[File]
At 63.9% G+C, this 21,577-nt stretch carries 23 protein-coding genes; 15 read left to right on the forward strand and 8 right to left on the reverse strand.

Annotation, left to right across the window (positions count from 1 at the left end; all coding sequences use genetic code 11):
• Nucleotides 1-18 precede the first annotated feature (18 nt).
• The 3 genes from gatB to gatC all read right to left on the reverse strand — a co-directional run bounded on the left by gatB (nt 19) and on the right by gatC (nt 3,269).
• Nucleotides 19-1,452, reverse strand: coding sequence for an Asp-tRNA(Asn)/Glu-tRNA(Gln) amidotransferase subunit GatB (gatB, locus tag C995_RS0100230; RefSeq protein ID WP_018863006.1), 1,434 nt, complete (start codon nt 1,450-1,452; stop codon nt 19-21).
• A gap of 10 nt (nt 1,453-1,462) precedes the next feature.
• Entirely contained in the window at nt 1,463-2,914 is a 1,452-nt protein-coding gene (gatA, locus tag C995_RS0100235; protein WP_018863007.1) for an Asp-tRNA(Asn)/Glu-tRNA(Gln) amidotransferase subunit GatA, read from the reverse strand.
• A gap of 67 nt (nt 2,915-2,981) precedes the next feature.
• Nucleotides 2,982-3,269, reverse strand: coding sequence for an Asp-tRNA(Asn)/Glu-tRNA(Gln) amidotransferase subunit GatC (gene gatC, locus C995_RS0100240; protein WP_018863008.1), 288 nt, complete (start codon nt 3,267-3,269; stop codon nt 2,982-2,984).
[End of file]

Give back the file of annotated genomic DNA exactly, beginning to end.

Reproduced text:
At 63.9% G+C, this 21,577-nt stretch carries 23 protein-coding genes; 15 read left to right on the forward strand and 8 right to left on the reverse strand.

Annotation, left to right across the window (positions count from 1 at the left end; all coding sequences use genetic code 11):
• Nucleotides 1-18 precede the first annotated feature (18 nt).
• The 3 genes from gatB to gatC all read right to left on the reverse strand — a co-directional run bounded on the left by gatB (nt 19) and on the right by gatC (nt 3,269).
• Nucleotides 19-1,452, reverse strand: coding sequence for an Asp-tRNA(Asn)/Glu-tRNA(Gln) amidotransferase subunit GatB (gatB, locus tag C995_RS0100230; RefSeq protein ID WP_018863006.1), 1,434 nt, complete (start codon nt 1,450-1,452; stop codon nt 19-21).
• A gap of 10 nt (nt 1,453-1,462) precedes the next feature.
• Entirely contained in the window at nt 1,463-2,914 is a 1,452-nt protein-coding gene (gatA, locus tag C995_RS0100235; protein WP_018863007.1) for an Asp-tRNA(Asn)/Glu-tRNA(Gln) amidotransferase subunit GatA, read from the reverse strand.
• A gap of 67 nt (nt 2,915-2,981) precedes the next feature.
• Nucleotides 2,982-3,269, reverse strand: coding sequence for an Asp-tRNA(Asn)/Glu-tRNA(Gln) amidotransferase subunit GatC (gene gatC, locus C995_RS0100240; protein WP_018863008.1), 288 nt, complete (start codon nt 3,267-3,269; stop codon nt 2,982-2,984).